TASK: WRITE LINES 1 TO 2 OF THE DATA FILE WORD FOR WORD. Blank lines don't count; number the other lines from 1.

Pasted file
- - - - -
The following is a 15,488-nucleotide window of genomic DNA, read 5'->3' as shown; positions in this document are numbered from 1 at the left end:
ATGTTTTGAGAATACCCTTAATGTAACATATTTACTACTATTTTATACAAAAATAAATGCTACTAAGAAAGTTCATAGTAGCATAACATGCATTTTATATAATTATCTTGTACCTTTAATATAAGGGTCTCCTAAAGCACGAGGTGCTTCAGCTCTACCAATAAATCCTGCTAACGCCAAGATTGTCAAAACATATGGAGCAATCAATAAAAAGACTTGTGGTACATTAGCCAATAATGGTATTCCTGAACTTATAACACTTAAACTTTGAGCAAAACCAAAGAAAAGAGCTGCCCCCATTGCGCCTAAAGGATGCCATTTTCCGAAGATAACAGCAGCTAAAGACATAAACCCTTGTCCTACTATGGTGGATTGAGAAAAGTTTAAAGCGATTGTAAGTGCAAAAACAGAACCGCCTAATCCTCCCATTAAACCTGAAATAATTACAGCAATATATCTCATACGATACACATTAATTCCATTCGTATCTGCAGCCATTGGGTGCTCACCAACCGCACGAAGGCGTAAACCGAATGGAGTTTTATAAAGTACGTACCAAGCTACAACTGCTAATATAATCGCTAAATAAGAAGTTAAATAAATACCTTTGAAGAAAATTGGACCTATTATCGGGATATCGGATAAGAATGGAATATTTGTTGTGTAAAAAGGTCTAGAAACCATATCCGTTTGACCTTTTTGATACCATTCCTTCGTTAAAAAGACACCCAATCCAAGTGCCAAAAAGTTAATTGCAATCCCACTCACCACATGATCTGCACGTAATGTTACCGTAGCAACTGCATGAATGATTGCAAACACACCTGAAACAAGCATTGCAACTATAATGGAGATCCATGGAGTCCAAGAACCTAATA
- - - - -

The following is a 15,488-nucleotide window of genomic DNA, read 5'->3' as shown; positions in this document are numbered from 1 at the left end:
ATGTTTTGAGAATACCCTTAATGTAACATATTTACTACTATTTTATACAAAAATAAATGCTACTAAGAAAGTTCATAGTAGCATAACATGCATTTTATATAATTATCTTGTACCTTTAATATAAGGGTCTCCTAAAGCACGAGGTGCTTCAGCTCTACCAATAAATCCTGCTAACGCCAAGATTGTCAAAACATATGGAGCAATCAATAAAAAGACTTGTGGTACATTAGCCAATAATGGTATTCCTGAACTTATAACACTTAAACTTTGAGCAAAACCAAAGAAAAGAGCTGCCCCCATTGCGCCTAAAGGATGCCATTTTCCGAAGATAACAGCAGCTAAAGACATAAACCCTTGTCCTACTATGGTGGATTGAGAAAAGTTTAAAGCGATTGTAAGTGCAAAAACAGAACCGCCTAATCCTCCCATTAAACCTGAAATAATTACAGCAATATATCTCATACGATACACATTAATTCCATTCGTATCTGCAGCCATTGGGTGCTCACCAACCGCACGAAGGCGTAAACCGAATGGAGTTTTATAAAGTACGTACCAAGCTACAACTGCTAATATAATCGCTAAATAAGAAGTTAAATAAATACCTTTGAAGAAAATTGGACCTATTATCGGGATATCGGATAAGAATGGAATATTTGTTGTGTAAAAAGGTCTAGAAACCATATCCGTTTGACCTTTTTGATACCATTCCTTCGTTAAAAAGACACCCAATCCAAGTGCCAAAAAGTTAATTGCAATCCCACTCACCACATGATCTGCACGTAATGTTACCGTAGCAACTGCATGAATGATTGCAAACACACCTGAAACAAGCATTGCAACTATAATGGAGATCCATGGAGTCCAAGAACCTAATA